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Learning the Language


As the Ravens enter their second three-day minicamp of the offseason, the offense is trying to learn a new language.

Whether it is turning words into numbers or the other way around, the process of assimilating offensive coordinator Cam Cameron's bulky playbook has proven to be a challenge.

Under former coach Brian Billick's regime, routes for receivers were marked by actual words, while protections were given a numerical designation, the polar opposite of Cameron's offense. While the offensive principals and many of the plays are the same, but knowing what they are called is imperative in the huddle.

"Every transition is a little different," Cameron said after Thursday's practice. "Sometimes you take everything they have and just go with that. But then sometimes, you have a mix of the two. Well, this was one of those cases where it was a complete start from scratch. We just had to switch our thinking a little bit."

It all started in late March, around the time the Ravens' offseason conditioning program officially began on the 18th. Cameron used valuable meeting time to re-train the players' mentality, while taking the quarterbacks and receivers to the field for added repetitions.

"In the meetings, everything is very detailed," said quarterback Kyle Boller. "You've got to know it. They are not going to spoon feed it to you.

"You've got to keep learning it. I think that's important. It makes guys be accountable, and that's what we need for our offense to be successful."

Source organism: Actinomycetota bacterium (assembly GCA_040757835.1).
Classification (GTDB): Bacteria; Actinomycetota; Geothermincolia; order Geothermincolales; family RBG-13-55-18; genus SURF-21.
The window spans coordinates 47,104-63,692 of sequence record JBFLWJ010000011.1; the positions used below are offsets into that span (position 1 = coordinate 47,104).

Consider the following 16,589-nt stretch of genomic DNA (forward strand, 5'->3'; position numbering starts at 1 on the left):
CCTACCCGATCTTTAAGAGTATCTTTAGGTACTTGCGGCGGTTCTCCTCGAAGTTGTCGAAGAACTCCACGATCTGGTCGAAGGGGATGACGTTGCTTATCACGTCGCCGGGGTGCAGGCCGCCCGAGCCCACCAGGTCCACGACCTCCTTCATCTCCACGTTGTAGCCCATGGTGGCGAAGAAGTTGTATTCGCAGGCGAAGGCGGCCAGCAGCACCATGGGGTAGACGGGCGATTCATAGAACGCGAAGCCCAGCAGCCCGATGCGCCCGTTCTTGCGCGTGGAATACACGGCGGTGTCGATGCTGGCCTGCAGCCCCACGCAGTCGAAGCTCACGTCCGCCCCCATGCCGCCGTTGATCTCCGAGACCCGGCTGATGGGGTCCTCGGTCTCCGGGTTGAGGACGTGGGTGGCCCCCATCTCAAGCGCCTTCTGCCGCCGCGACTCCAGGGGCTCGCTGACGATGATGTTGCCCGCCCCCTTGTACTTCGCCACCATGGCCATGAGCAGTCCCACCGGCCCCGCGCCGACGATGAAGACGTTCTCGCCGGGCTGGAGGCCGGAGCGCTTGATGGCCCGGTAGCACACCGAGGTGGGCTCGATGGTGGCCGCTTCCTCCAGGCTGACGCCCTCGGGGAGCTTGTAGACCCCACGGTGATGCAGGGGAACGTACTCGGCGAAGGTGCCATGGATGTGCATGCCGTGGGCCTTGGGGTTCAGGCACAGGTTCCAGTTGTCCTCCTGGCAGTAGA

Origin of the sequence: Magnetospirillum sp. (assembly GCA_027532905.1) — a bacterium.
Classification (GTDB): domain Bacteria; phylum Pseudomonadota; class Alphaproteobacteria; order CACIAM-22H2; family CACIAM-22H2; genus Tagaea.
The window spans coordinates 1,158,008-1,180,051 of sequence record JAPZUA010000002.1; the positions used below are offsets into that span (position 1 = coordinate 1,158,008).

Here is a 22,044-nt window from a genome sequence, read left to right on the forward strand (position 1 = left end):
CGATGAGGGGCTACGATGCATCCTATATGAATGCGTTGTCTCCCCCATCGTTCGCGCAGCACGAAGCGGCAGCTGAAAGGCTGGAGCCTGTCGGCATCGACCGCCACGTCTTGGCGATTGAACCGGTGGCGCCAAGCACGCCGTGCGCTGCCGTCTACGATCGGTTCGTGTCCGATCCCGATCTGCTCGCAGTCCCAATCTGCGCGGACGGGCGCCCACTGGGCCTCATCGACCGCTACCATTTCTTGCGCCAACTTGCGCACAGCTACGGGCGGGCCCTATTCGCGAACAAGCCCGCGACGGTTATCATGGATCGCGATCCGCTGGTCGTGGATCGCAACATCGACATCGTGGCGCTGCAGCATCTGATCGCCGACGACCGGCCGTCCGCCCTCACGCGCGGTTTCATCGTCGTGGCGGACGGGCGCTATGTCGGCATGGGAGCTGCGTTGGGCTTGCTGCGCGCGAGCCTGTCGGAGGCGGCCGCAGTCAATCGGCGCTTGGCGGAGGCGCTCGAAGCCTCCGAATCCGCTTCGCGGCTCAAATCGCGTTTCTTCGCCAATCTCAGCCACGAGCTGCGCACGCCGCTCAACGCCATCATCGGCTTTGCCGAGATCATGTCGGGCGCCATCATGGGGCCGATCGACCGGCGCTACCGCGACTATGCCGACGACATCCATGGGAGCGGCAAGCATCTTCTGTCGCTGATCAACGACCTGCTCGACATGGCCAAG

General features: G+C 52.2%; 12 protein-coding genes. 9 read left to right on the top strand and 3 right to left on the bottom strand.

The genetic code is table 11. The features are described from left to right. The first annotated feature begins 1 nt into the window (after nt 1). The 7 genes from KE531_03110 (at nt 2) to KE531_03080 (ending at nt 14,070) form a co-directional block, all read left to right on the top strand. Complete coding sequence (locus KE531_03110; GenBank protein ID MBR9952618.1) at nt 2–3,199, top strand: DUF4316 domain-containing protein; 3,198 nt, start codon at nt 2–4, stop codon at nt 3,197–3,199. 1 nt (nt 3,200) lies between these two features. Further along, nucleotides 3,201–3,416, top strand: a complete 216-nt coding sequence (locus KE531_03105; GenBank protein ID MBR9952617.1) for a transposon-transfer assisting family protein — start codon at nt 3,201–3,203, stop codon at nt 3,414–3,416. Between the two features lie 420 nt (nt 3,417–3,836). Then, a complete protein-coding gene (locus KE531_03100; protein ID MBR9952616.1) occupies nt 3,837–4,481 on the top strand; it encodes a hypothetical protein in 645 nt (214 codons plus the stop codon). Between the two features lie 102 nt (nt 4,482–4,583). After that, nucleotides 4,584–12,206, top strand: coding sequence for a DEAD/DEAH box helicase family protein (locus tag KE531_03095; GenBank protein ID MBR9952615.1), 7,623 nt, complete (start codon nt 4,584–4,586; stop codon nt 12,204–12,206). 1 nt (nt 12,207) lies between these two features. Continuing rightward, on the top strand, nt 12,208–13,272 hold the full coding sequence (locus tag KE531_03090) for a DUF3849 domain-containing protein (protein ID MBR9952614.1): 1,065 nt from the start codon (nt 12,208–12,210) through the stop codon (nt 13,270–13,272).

In practice, Cameron, quarterbacks coach Hue Jackson and wideouts coach Jim Hostler are constantly serving up pop quizzes on various plays. During special teams drills, the quarterbacks will go to a side field and practice their timing with an available tight end or receiver.

Because the core group of wideouts - which includes Derrick Mason, Mark Clayton, Demetrius Williams and Yamon Figurs - has been at Ravens headquarters since the beginning, Cameron believes there is chemistry building.

"We've had some really positive work, mainly because we've had the guys here from the start," he said, noting tight ends Todd Heap and Daniel Wilcox. "They're really eager to learn."

Mason, the veteran leader of the receiving corps, agrees.

"It's better with everyone here now," said Mason, who was part of a similar offensive system as a Tennessee Titan in 1997 under then-coordinator Les Steckel. "If we can just get on the same page by training camp, it's going to be an easy transition. It's good working with Cam."

And while the players are getting comfortable with their new coordinator, it is just as important for Cameron to learn the strengths of his charges.

"They're all good football players because they can do a variety of things," said Cameron. "Derrick and Mark have played a variety of positions, Demetrius seems to be improving, and Yamon is making strides for us."

With the main pass-catchers set, there are still some questions about who will be throwing the passes.

Since Steve McNair's retirement last month, the Ravens have made no secret of an open competition between Kyle Boller and Troy Smith. Drafting quarterback Joe Flacco in the first round last weekend only increased the talent pool.

Despite Baltimore's uncertainty under center, however, Cameron considers the homework his current quarterbacks and receivers complete before next week's practices as extra credit.

"We want to give the physical priority to the strength and conditioning staff, but we want their mental priority on the field," Cameron said. "We want our players to understand how important the weight room is, because we want every guy to be physical this year.

"But, we've been able to get a lot of work done in the classroom, which had been great. In my view, all the work up until that first mandatory minicamp is a bonus."

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